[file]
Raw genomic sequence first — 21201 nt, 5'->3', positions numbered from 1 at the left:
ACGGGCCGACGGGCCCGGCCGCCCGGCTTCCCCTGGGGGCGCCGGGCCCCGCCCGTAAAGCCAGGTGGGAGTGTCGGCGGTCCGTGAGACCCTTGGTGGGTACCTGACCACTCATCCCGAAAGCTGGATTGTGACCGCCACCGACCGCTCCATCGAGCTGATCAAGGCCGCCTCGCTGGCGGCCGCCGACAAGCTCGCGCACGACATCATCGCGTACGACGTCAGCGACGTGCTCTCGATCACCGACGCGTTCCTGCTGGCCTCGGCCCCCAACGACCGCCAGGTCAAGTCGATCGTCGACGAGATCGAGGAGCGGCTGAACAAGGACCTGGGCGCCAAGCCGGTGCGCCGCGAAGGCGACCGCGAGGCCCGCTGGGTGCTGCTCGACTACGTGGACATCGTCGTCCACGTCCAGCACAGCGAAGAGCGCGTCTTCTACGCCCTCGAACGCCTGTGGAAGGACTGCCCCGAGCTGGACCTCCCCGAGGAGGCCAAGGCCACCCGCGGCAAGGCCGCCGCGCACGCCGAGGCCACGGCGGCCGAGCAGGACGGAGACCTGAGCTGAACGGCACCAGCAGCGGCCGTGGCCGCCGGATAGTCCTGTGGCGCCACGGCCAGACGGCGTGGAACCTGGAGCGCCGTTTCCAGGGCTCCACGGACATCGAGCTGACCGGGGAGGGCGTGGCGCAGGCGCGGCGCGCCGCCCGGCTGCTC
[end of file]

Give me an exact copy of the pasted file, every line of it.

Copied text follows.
Raw genomic sequence first — 21201 nt, 5'->3', positions numbered from 1 at the left:
ACGGGCCGACGGGCCCGGCCGCCCGGCTTCCCCTGGGGGCGCCGGGCCCCGCCCGTAAAGCCAGGTGGGAGTGTCGGCGGTCCGTGAGACCCTTGGTGGGTACCTGACCACTCATCCCGAAAGCTGGATTGTGACCGCCACCGACCGCTCCATCGAGCTGATCAAGGCCGCCTCGCTGGCGGCCGCCGACAAGCTCGCGCACGACATCATCGCGTACGACGTCAGCGACGTGCTCTCGATCACCGACGCGTTCCTGCTGGCCTCGGCCCCCAACGACCGCCAGGTCAAGTCGATCGTCGACGAGATCGAGGAGCGGCTGAACAAGGACCTGGGCGCCAAGCCGGTGCGCCGCGAAGGCGACCGCGAGGCCCGCTGGGTGCTGCTCGACTACGTGGACATCGTCGTCCACGTCCAGCACAGCGAAGAGCGCGTCTTCTACGCCCTCGAACGCCTGTGGAAGGACTGCCCCGAGCTGGACCTCCCCGAGGAGGCCAAGGCCACCCGCGGCAAGGCCGCCGCGCACGCCGAGGCCACGGCGGCCGAGCAGGACGGAGACCTGAGCTGAACGGCACCAGCAGCGGCCGTGGCCGCCGGATAGTCCTGTGGCGCCACGGCCAGACGGCGTGGAACCTGGAGCGCCGTTTCCAGGGCTCCACGGACATCGAGCTGACCGGGGAGGGCGTGGCGCAGGCGCGGCGCGCCGCCCGGCTGCTC